Behaviour Change

PROPAGANDA FOR CHANGE is a project created by the students of Behaviour Change (ps359) and Professor Thomas Hills at the Psychology Department of the University of Warwick. This work was supported by funding from Warwick's Institute for Advanced Teaching and Learning.

Wednesday, February 25, 2015

'Staying awake will never be this painful anymore.'

It has been identified by many psychologists that there exists common patterns of creativity behind advertisements. Goldenberg, Mazursky and Solomon (1999) developed a template approach which aimed at providing a categorisation of patterns and a comprehensive model which looked at identifying reactions to advert stimuli. They classified six key templates including sixteen more specific versions and, from an analysis of a large number of high quality adverts, found that the templates could account for 89% of the adverts. Interestingly in further studies, a majority of non-award winning and low quality adverts were found to lack creativity templates suggesting the proposed templates are really a key factor in creating a successful and persuasive advert.

That being said I’d like to look at a successful advert which uses the Extreme Situation template, and more specifically the ‘Absurd Alternative Version’. The idea behind this template is to represent a humorous suggestion to the audience which is an alternative option for achieving the same result. However, of course the conclusion is drawn that the alternative option is absurd. As is demonstrated in the Starbucks advert at the top of the page, the result of the product (the coffee) is staying awake and the absurd alternative is taping open your eyes in order not to fall asleep! Goldenberg et al. also note that the absurd alternative is presented in a seemingly serious manner and this is demonstrated in the advert’s statement ‘staying awake will never be this painful anymore’. The declaration feigns the idea that this is an actually practiced alternative, but of course the unrealism of the option is obvious to the consumer. Attempting to make the alternative more realistic would significantly weaken the impact of the advert.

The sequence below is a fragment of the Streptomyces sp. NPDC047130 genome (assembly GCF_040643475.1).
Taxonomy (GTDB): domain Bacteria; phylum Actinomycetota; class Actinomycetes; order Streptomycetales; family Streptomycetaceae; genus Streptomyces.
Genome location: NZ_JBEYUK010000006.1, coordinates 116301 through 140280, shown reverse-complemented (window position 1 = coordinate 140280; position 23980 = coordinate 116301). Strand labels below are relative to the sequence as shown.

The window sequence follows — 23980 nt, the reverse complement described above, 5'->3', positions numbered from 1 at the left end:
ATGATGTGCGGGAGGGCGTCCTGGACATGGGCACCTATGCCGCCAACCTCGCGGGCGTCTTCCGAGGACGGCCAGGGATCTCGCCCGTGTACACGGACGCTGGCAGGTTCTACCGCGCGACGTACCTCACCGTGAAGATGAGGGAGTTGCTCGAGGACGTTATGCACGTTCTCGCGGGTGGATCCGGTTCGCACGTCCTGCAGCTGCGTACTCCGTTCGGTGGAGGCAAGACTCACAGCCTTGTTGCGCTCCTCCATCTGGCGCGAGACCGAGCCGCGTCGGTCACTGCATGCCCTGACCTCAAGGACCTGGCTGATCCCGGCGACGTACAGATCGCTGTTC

The scheme can be represented diagrammatically as shown below:

This particular advert is a little difficult to express in this particular diagram because it does not particularly present a situation as such, other than having to tape one’s eyes open! But I have attempted to tailor the information to the scheme given in the paper where possible. It is also noted that in using this template there typically occurs an unexpected shift in the consumer’s frame of mind into an imaginary status but unlikely to a competitive brand. This would be important for this advert as there are so many brands of coffee that the advert needs to incline the customer to purchase Starbucks coffee. The use of the template is successful and in theory should be a persuasive way of urging customers to buy the product the next time they’re feeling drowsy, it’s made me want a Starbucks anyway…

 Goldenberg, J., Mazursky, D., & Solomon, S. (1999). The fundamental templates of quality ads. Marketing science, 18(3), 333-351.

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